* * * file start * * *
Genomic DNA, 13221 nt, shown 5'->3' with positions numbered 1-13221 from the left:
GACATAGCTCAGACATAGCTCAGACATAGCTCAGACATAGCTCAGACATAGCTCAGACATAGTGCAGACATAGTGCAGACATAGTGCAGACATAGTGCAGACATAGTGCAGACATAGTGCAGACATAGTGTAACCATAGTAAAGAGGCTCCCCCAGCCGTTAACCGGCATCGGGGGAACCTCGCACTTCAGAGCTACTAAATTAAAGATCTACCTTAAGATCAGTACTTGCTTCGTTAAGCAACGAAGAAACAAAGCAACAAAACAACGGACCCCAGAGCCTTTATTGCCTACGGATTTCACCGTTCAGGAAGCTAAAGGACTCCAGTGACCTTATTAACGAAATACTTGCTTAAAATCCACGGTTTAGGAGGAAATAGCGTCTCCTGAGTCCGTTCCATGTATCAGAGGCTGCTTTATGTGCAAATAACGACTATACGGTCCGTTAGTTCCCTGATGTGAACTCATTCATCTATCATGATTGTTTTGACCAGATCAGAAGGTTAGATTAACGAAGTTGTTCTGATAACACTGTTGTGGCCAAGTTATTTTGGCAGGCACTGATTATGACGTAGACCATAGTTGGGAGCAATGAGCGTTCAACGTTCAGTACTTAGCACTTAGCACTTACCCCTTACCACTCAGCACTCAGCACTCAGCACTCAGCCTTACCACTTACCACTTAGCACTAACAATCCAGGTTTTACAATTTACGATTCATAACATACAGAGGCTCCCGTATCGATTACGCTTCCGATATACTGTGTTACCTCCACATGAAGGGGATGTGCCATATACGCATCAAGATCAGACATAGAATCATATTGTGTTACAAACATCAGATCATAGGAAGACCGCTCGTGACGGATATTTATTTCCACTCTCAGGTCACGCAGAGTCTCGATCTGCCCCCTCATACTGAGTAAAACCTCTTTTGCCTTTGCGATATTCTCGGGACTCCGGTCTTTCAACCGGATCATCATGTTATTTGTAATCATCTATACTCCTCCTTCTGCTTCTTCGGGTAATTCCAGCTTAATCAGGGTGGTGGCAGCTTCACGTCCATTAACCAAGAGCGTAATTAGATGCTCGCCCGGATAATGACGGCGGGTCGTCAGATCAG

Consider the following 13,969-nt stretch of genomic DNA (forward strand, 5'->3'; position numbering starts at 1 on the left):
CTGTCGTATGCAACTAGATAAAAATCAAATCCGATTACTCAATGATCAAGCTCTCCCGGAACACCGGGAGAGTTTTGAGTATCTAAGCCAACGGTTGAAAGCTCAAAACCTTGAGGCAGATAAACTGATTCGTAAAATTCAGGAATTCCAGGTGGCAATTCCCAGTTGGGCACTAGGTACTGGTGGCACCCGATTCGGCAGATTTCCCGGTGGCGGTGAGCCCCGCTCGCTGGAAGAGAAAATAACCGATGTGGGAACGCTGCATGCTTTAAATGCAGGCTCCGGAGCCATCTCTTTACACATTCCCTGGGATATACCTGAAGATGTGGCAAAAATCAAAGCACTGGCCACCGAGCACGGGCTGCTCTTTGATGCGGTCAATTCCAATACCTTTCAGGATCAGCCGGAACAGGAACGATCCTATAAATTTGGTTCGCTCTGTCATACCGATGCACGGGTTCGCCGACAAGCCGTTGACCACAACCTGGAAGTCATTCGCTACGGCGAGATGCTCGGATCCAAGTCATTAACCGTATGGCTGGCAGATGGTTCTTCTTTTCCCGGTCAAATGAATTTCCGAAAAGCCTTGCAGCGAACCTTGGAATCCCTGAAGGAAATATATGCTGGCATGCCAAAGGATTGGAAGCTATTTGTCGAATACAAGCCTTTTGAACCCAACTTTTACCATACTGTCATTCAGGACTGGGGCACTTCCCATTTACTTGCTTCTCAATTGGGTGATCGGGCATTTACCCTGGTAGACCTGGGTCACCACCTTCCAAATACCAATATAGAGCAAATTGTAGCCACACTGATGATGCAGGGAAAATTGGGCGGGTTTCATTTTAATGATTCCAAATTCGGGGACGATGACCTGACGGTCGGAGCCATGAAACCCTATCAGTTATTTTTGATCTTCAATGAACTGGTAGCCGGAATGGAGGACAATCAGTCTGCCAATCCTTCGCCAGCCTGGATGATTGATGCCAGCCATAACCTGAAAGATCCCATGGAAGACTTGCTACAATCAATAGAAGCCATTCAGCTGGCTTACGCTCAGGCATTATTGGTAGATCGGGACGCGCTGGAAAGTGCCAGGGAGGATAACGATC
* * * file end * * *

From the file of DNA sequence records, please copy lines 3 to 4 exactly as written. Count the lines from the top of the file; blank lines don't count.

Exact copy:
Consider the following 13,969-nt stretch of genomic DNA (forward strand, 5'->3'; position numbering starts at 1 on the left):
CTGTCGTATGCAACTAGATAAAAATCAAATCCGATTACTCAATGATCAAGCTCTCCCGGAACACCGGGAGAGTTTTGAGTATCTAAGCCAACGGTTGAAAGCTCAAAACCTTGAGGCAGATAAACTGATTCGTAAAATTCAGGAATTCCAGGTGGCAATTCCCAGTTGGGCACTAGGTACTGGTGGCACCCGATTCGGCAGATTTCCCGGTGGCGGTGAGCCCCGCTCGCTGGAAGAGAAAATAACCGATGTGGGAACGCTGCATGCTTTAAATGCAGGCTCCGGAGCCATCTCTTTACACATTCCCTGGGATATACCTGAAGATGTGGCAAAAATCAAAGCACTGGCCACCGAGCACGGGCTGCTCTTTGATGCGGTCAATTCCAATACCTTTCAGGATCAGCCGGAACAGGAACGATCCTATAAATTTGGTTCGCTCTGTCATACCGATGCACGGGTTCGCCGACAAGCCGTTGACCACAACCTGGAAGTCATTCGCTACGGCGAGATGCTCGGATCCAAGTCATTAACCGTATGGCTGGCAGATGGTTCTTCTTTTCCCGGTCAAATGAATTTCCGAAAAGCCTTGCAGCGAACCTTGGAATCCCTGAAGGAAATATATGCTGGCATGCCAAAGGATTGGAAGCTATTTGTCGAATACAAGCCTTTTGAACCCAACTTTTACCATACTGTCATTCAGGACTGGGGCACTTCCCATTTACTTGCTTCTCAATTGGGTGATCGGGCATTTACCCTGGTAGACCTGGGTCACCACCTTCCAAATACCAATATAGAGCAAATTGTAGCCACACTGATGATGCAGGGAAAATTGGGCGGGTTTCATTTTAATGATTCCAAATTCGGGGACGATGACCTGACGGTCGGAGCCATGAAACCCTATCAGTTATTTTTGATCTTCAATGAACTGGTAGCCGGAATGGAGGACAATCAGTCTGCCAATCCTTCGCCAGCCTGGATGATTGATGCCAGCCATAACCTGAAAGATCCCATGGAAGACTTGCTACAATCAATAGAAGCCATTCAGCTGGCTTACGCTCAGGCATTATTGGTAGATCGGGACGCGCTGGAAAGTGCCAGGGAGGATAACGATC